South Africa’s Foreign Aid Agency
This article was originally drafted by the South Africa Node of the Millennium Project for the newsletter “Southern Africa Horizon Scan” as part of the Rockefeller Foundation’s Searchlight Process. For more Searchlight content on futurechallenges.org, please click here.
The controversy surrounding South Africa’s recent R2.4bn (±US$296m) loan to Swaziland has highlighted the country’s rather opaque and underestimated development assistance initiatives. By April next year, after many delays, SA will launch its own development assistance agency. The South African Development Partnership Agency (SADPA) will be styled along the lines of the American agency USAid, and is intended to establish South Africa as an ‘aid donor’ or rather a development partner. The agency will be based in the Department of International Relations and Cooperation (DIRCO), and will focus on initiating, facilitating, coordinating, monitoring and evaluating development cooperation, leaving DIRCO to deal with the political aspects.
However, Lyndsey Duff, a researcher in development diplomacy at the Institute for Global Dialogue in Pretoria, raises some concerns. South Africa may need to focus more on its engagement and opening up discussion on cooperation and assistance matters until SADPA is launched so as to ‘prepare’ the public for the implications of its endeavors. A number of substantive issues also remain surrounding SADPA’s potential modus operandi.
Firstly, DIRCO has emphasized that SADPA will largely service the African continent, in line with the long-stated SA foreign policy goal of promoting an ‘African Agenda’. Many African states already view South Africa’s activities on the continent with great suspicion due to its regional hegemony. Openly stating that South Africa’s intentions are not entirely altruistic will do it no favors in trying to bolster relations with other African states. These relationships are vital to achieving foreign policy goals.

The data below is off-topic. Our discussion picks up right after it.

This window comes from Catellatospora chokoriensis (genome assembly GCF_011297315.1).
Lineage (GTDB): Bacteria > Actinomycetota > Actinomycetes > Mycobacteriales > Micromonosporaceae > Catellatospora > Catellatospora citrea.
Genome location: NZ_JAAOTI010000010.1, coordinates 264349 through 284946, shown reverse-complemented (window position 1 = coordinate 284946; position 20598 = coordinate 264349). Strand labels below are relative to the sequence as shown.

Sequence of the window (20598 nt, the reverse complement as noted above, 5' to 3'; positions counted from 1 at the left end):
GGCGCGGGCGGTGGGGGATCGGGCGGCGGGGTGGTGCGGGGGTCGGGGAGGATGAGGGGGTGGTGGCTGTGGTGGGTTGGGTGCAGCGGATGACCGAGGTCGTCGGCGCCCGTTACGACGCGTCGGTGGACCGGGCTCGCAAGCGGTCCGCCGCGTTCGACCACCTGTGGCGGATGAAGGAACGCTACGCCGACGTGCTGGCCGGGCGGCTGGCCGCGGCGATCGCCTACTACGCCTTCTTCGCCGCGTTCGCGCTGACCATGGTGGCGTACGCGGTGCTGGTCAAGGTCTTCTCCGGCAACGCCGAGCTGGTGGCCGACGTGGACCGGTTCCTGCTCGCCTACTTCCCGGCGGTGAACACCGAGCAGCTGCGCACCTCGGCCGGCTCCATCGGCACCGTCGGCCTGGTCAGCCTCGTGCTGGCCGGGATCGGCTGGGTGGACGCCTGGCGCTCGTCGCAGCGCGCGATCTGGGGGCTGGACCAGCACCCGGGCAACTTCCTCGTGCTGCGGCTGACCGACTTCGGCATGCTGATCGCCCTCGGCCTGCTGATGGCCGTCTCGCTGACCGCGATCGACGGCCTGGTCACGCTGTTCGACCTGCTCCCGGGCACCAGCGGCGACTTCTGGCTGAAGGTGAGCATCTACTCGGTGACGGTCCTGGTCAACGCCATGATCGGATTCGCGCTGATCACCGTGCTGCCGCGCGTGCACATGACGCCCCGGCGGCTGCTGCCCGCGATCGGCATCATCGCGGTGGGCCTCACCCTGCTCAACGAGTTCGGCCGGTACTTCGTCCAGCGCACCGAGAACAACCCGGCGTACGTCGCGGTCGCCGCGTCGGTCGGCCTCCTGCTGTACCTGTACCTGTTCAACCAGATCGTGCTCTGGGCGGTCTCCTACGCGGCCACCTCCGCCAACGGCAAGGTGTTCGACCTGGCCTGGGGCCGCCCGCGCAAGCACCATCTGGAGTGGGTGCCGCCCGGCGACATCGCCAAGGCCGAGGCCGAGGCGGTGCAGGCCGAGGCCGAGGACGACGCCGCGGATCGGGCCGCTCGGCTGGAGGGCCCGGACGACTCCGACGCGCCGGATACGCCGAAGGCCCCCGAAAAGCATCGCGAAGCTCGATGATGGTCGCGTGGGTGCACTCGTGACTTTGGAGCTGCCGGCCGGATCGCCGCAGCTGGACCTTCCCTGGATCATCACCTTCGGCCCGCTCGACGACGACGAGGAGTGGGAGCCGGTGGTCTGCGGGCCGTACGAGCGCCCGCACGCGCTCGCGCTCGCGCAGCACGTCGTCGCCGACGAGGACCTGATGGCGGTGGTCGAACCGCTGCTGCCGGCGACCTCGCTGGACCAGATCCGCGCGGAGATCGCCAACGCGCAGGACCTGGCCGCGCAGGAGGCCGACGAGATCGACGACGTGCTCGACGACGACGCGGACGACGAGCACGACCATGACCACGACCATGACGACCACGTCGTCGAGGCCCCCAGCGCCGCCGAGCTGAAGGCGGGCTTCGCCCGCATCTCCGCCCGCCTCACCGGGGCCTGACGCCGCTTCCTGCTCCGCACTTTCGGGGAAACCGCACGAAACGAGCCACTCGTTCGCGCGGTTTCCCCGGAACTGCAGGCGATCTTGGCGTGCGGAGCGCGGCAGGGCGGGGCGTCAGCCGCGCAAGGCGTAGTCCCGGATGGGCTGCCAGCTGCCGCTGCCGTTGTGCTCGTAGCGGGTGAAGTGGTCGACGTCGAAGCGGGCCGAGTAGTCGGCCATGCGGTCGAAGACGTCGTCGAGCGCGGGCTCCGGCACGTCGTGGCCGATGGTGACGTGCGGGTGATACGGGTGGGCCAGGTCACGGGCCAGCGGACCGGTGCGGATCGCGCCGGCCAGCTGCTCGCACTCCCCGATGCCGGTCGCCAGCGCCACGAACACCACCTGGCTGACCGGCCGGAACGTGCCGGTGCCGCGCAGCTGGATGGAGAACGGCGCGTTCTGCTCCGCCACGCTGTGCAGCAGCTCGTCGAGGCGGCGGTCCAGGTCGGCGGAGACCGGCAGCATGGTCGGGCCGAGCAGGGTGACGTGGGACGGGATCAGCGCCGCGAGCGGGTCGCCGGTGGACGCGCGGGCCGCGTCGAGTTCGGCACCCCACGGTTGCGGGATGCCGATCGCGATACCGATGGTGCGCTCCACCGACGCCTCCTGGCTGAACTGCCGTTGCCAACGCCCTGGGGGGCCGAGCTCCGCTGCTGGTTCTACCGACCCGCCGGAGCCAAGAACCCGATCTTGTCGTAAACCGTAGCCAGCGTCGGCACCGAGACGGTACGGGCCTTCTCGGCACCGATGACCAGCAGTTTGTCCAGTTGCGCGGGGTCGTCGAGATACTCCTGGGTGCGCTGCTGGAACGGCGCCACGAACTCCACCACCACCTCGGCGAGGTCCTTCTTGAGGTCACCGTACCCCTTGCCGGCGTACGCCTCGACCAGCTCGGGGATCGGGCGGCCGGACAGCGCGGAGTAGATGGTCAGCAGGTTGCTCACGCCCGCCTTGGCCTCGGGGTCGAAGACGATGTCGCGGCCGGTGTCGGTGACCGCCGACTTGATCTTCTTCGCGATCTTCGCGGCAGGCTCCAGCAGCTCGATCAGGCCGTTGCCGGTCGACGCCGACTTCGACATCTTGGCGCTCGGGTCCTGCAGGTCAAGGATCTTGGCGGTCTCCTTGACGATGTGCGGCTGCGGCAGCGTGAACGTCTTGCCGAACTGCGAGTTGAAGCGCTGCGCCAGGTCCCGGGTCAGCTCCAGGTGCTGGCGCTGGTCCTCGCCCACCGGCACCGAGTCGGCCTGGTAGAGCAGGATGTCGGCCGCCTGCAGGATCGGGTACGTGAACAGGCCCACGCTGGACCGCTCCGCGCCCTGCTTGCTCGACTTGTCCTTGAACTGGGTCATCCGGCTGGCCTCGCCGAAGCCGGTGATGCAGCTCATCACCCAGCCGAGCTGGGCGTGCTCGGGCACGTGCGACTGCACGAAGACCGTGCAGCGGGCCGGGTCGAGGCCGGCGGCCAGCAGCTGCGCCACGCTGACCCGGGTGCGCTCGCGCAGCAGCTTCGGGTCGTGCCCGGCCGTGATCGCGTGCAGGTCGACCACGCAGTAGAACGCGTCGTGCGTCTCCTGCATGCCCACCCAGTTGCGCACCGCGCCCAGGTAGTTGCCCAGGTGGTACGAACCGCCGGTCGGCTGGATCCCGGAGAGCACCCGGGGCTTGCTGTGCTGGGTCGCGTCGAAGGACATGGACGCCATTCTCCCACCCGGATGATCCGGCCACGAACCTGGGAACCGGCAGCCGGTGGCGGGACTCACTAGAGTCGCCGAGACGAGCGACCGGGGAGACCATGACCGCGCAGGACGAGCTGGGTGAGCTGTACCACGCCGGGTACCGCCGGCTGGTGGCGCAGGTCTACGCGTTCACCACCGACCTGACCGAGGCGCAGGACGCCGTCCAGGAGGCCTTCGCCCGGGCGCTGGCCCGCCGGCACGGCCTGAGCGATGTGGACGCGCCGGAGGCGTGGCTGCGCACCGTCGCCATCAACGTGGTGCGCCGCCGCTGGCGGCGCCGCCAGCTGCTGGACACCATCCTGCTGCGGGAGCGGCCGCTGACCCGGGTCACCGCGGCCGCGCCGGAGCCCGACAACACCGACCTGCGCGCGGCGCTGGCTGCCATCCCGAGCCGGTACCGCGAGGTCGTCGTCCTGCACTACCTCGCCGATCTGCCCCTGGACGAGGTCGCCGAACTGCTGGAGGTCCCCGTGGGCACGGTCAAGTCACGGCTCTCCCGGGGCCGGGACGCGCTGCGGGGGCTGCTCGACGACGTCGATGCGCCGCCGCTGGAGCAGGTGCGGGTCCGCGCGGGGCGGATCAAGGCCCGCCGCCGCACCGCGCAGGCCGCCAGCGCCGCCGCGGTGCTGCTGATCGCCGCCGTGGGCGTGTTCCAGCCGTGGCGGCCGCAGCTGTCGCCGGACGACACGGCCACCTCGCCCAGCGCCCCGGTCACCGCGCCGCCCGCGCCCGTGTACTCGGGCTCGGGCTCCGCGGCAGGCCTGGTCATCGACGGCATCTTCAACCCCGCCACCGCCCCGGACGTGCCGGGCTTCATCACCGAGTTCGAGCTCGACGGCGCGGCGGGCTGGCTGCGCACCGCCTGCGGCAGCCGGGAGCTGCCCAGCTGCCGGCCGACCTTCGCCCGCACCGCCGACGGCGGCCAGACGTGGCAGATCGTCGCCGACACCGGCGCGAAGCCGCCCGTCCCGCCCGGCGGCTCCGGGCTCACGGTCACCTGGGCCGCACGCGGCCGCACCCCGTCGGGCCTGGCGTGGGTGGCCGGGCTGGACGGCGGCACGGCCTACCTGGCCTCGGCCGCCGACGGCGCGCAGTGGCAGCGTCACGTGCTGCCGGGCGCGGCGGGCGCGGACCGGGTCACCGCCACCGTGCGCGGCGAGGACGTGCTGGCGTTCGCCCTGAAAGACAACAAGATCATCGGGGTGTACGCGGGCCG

Secondly, as an established recipient of donor aid itself, South Africa will need to consider carefully how to fund SADPA. Although DIRCO is hoping for private donations, the bill will largely be footed by the taxpayer. Government often reiterates how South Africa’s foreign policy is premised upon national policy – it is an extension of what government intends to do domestically. In that case, SADPA faces the serious challenge of not being taken seriously in the development assistance realm. DIRCO will need to be vigilant about communicating to the general public the advantages of a strategic foreign policy the likes of which SADPA will espouse, especially in light of local service-delivery challenges. Criticism might mirror that currently found in the UK, where London is accused of prioritizing funds for overseas development when to many, domestic issues ought to take precedence.
Thirdly, government must ensure that SADPA has sufficient capacity to meet its various goals on the continent. South Africa is all too familiar with the damaging effects of restricted capacity, and it must do all in its power to see that this does not diminish its efficacy. Not only will failed development assistance initiatives spark criticism at home, but South Africa’s international neighbors will question its competency at providing and distributing assistance.